Smoked Salmon, and Other Side of the Road Seafood

by Catherine Schmitt

Fresh Crabmeat.
Live Lobster.
Cherrystones, Mussels, Clams.

The hand-made signs that decorate the roadsides of Downeast Maine are clues to the region’s seafood industry, an independent and entrepreneurial collage of individuals and families who dig for clams and worms, collect periwinkles, dredge for scallops, rake seaweed, trap lobsters and crabs, and tend salmon.

photo of sign reading _fresh crabmeat, live lobster, cherrystones, mussels, clamsThe hungry traveler, like a scavenger hunter in unknown territory, would be wise to heed the postings, follow the arrows, and look for the flags that say “OPEN.”

On a recent trip to Cobscook Bay to scope out sites on the Downeast Fisheries Trail, I was looking for a particular sign: SMOKED SALMON. Near the intersection of Routes 1 and 190 in Perry, a sandwich-board points down South Meadow Road to the Maine-ly Smoked Salmon Company. There, outside an open barn with a painted wooden salmon hanging from the door frame, was Karen Constant, one-half of the company’s business team.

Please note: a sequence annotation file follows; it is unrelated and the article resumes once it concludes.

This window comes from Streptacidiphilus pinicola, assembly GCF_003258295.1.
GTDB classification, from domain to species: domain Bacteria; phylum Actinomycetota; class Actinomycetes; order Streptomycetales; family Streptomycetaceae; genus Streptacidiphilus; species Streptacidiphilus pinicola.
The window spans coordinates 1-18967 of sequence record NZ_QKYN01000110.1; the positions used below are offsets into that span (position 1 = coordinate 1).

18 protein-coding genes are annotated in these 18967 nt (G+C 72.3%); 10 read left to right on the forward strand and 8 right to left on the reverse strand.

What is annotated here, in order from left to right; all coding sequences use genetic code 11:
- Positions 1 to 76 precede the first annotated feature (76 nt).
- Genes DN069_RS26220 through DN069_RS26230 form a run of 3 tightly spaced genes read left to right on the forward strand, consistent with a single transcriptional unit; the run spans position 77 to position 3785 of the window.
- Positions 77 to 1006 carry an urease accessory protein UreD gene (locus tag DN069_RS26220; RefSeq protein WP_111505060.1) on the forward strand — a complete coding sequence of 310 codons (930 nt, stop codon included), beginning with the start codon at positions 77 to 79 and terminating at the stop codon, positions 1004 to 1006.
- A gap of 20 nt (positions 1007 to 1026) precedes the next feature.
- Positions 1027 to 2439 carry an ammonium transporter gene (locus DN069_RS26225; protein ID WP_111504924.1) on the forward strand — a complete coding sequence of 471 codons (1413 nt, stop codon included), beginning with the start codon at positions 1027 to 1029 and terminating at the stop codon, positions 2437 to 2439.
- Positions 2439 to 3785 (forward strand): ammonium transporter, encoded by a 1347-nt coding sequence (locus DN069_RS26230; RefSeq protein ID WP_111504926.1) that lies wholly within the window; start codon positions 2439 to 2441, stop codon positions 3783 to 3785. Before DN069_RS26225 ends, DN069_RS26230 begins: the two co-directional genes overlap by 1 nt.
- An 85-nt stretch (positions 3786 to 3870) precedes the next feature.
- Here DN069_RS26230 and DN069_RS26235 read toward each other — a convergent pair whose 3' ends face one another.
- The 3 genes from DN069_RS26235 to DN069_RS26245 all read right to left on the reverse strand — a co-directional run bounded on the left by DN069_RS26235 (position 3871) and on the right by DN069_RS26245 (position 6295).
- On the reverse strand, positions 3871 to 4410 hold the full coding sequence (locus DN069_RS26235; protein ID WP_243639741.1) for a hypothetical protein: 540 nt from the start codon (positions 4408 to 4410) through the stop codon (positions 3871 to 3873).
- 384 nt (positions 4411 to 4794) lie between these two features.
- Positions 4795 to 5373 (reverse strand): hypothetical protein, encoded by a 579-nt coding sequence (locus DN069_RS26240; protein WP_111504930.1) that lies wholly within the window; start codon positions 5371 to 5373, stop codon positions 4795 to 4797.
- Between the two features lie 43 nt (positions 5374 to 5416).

Karen led me inside to show me what they had in stock: whole sides of salmon, skewered salmon chunks, Cajun-flavored salmon. The fresh fish comes from the surrounding waters, where Cooke Aquaculture raises Atlantic salmon. Cooke’s new fish processing plant in Machias employs 120 people, which is a lot of jobs for this part of Maine.

I scrounged together $17.00 for a shy pound of the Cajun salmon, and thanked Karen for being open. It’s nice when the signs actually lead somewhere—but isn’t that part of the adventure? Seafood in the easternmost tip of the United States may not be fancy, but it doesn’t get any fresher.

For those who won’t make it Downeast this summer, look for the Maine-ly Smoked Salmon truck at the Machias Blueberry Festival August 20-21 and the American Folk Festival August 26-28 or give the Constants a call to have them FedEx product direct (207-853-4794).